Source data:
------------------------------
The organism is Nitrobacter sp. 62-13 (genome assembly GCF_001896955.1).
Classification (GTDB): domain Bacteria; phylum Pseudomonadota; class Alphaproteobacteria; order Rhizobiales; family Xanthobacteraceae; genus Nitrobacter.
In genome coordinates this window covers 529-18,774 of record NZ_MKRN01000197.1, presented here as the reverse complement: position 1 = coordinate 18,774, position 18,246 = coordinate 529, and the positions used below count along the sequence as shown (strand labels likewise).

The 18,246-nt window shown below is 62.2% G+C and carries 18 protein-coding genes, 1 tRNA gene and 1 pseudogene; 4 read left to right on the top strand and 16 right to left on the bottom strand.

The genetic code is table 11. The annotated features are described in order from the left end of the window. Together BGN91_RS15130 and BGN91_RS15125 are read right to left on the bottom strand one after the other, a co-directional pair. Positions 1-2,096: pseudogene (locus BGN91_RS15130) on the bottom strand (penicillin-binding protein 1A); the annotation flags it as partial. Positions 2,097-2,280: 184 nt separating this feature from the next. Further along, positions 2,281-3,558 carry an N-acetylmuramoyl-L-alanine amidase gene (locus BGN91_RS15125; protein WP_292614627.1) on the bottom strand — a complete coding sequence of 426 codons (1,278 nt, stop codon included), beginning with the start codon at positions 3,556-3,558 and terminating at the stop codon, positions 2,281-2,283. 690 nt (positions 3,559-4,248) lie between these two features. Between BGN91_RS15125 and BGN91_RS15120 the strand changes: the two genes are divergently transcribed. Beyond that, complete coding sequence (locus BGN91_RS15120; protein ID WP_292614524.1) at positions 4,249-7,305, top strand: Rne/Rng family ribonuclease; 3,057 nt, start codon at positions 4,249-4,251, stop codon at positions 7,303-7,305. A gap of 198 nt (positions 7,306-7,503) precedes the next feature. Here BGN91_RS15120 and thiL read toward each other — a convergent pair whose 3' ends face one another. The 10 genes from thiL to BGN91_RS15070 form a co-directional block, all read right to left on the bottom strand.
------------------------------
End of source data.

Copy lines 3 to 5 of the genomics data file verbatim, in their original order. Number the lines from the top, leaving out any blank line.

In genome coordinates this window covers 529-18,774 of record NZ_MKRN01000197.1, presented here as the reverse complement: position 1 = coordinate 18,774, position 18,246 = coordinate 529, and the positions used below count along the sequence as shown (strand labels likewise).

The 18,246-nt window shown below is 62.2% G+C and carries 18 protein-coding genes, 1 tRNA gene and 1 pseudogene; 4 read left to right on the top strand and 16 right to left on the bottom strand.

The genetic code is table 11. The annotated features are described in order from the left end of the window. Together BGN91_RS15130 and BGN91_RS15125 are read right to left on the bottom strand one after the other, a co-directional pair. Positions 1-2,096: pseudogene (locus BGN91_RS15130) on the bottom strand (penicillin-binding protein 1A); the annotation flags it as partial. Positions 2,097-2,280: 184 nt separating this feature from the next. Further along, positions 2,281-3,558 carry an N-acetylmuramoyl-L-alanine amidase gene (locus BGN91_RS15125; protein WP_292614627.1) on the bottom strand — a complete coding sequence of 426 codons (1,278 nt, stop codon included), beginning with the start codon at positions 3,556-3,558 and terminating at the stop codon, positions 2,281-2,283. 690 nt (positions 3,559-4,248) lie between these two features. Between BGN91_RS15125 and BGN91_RS15120 the strand changes: the two genes are divergently transcribed. Beyond that, complete coding sequence (locus BGN91_RS15120; protein ID WP_292614524.1) at positions 4,249-7,305, top strand: Rne/Rng family ribonuclease; 3,057 nt, start codon at positions 4,249-4,251, stop codon at positions 7,303-7,305. A gap of 198 nt (positions 7,306-7,503) precedes the next feature. Here BGN91_RS15120 and thiL read toward each other — a convergent pair whose 3' ends face one another. The 10 genes from thiL to BGN91_RS15070 form a co-directional block, all read right to left on the bottom strand.